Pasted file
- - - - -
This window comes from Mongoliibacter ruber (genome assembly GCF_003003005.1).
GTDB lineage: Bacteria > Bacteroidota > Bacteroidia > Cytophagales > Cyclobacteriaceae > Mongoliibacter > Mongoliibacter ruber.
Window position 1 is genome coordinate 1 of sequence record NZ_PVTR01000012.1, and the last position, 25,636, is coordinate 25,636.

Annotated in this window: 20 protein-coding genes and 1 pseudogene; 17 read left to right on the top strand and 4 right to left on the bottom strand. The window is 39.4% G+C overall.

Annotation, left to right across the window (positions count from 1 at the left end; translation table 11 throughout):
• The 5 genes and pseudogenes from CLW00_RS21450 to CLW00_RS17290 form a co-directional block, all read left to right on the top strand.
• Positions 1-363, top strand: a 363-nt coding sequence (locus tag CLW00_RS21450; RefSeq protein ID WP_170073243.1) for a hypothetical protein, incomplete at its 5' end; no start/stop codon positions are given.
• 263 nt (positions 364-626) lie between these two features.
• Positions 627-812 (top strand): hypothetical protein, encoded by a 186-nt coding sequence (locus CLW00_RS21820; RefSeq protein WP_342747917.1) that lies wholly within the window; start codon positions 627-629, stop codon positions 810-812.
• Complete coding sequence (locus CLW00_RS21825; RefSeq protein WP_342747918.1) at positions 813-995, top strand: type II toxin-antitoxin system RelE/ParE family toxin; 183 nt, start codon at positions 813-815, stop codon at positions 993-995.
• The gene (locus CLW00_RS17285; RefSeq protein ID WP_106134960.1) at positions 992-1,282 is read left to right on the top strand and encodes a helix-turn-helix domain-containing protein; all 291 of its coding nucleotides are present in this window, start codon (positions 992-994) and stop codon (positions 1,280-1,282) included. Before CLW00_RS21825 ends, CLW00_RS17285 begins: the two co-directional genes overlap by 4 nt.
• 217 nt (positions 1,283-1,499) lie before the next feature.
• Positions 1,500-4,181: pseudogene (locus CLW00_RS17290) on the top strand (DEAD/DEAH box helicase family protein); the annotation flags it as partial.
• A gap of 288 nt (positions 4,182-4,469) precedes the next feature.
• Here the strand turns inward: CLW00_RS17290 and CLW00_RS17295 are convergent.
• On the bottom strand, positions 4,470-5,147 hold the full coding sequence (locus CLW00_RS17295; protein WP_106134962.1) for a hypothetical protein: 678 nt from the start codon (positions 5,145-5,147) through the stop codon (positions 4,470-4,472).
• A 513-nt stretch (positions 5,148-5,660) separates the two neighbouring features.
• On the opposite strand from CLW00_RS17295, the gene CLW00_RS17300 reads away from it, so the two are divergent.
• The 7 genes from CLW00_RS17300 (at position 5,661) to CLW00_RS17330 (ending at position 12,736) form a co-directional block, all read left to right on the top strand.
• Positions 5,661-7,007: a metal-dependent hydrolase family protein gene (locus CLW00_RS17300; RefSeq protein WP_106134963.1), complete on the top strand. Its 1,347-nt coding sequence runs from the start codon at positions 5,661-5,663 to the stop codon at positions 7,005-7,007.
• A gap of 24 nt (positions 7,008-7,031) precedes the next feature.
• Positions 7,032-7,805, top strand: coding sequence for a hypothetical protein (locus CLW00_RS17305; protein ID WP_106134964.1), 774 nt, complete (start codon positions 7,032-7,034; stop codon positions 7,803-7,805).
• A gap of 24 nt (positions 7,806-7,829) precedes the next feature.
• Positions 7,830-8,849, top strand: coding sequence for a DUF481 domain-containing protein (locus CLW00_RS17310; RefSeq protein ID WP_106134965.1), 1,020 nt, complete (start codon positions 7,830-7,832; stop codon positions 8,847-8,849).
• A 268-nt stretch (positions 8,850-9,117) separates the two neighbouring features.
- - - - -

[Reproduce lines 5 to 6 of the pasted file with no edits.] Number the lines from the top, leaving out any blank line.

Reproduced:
Annotation, left to right across the window (positions count from 1 at the left end; translation table 11 throughout):
• The 5 genes and pseudogenes from CLW00_RS21450 to CLW00_RS17290 form a co-directional block, all read left to right on the top strand.